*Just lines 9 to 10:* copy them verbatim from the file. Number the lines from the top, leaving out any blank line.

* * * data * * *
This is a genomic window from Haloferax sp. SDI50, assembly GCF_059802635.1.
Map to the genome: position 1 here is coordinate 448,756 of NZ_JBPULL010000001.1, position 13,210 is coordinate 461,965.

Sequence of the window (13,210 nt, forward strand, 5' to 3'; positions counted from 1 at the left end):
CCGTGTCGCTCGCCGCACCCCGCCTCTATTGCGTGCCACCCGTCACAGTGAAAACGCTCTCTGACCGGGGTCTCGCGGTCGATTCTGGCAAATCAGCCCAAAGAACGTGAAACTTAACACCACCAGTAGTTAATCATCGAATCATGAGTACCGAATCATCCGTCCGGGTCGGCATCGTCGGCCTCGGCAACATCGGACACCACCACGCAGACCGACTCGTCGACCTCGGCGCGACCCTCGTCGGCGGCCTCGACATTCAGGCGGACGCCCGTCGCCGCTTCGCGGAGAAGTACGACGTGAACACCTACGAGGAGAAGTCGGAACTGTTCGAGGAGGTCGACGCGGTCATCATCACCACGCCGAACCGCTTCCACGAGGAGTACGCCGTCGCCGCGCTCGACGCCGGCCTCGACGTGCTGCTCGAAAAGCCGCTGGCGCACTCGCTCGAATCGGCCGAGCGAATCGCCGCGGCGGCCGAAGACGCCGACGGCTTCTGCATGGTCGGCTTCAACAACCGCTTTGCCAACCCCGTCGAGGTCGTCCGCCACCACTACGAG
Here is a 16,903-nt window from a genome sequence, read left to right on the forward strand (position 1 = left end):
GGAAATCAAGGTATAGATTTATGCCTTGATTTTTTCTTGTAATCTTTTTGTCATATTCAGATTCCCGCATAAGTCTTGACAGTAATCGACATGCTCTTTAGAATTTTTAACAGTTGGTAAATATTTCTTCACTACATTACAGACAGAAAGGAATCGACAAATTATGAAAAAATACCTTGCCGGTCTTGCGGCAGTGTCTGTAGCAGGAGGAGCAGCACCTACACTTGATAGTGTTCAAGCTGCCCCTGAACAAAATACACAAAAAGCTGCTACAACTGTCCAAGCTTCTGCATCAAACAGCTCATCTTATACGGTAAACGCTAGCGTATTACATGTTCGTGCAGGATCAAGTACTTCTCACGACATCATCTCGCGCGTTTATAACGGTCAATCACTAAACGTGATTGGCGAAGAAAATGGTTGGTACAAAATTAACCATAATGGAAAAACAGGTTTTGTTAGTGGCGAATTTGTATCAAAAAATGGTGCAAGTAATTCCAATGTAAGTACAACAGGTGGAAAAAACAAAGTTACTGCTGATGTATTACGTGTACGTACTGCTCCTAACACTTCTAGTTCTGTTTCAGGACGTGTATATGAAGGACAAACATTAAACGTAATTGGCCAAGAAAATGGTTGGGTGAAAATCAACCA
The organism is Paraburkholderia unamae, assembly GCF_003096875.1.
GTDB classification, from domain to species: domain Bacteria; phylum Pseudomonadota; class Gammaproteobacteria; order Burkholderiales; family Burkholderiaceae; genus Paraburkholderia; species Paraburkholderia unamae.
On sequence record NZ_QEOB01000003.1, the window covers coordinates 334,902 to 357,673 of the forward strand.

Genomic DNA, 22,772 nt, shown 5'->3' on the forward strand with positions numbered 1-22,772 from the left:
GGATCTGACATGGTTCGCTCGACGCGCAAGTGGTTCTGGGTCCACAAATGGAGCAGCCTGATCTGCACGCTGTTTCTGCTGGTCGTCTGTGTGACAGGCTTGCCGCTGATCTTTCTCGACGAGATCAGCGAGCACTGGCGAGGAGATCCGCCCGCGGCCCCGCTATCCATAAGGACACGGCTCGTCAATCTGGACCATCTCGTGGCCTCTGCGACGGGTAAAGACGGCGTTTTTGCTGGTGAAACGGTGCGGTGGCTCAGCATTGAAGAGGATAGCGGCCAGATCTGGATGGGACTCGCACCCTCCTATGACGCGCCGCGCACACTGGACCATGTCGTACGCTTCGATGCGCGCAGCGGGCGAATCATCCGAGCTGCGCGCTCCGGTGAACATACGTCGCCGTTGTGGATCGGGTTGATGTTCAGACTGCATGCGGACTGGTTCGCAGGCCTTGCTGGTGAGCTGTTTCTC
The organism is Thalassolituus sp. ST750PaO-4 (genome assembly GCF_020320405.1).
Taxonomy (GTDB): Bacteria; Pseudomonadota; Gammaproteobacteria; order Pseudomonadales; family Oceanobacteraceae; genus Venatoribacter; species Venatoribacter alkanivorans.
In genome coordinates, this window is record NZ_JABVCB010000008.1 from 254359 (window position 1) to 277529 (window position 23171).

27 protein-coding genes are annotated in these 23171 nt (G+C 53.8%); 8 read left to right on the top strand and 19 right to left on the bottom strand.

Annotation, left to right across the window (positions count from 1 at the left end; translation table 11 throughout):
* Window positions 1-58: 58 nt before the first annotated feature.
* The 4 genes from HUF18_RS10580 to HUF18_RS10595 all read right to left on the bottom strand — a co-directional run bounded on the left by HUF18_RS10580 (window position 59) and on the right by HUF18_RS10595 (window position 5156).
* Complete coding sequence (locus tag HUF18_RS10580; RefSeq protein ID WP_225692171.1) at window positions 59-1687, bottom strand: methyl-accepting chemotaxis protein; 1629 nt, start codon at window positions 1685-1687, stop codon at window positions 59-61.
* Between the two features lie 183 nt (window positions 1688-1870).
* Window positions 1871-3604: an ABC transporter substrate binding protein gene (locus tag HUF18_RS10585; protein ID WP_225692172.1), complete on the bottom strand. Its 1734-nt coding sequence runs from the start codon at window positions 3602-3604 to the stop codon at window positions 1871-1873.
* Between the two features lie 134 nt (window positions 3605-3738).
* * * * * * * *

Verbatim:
On sequence record NZ_QEOB01000003.1, the window covers coordinates 334,902 to 357,673 of the forward strand.

Genomic DNA, 22,772 nt, shown 5'->3' on the forward strand with positions numbered 1-22,772 from the left: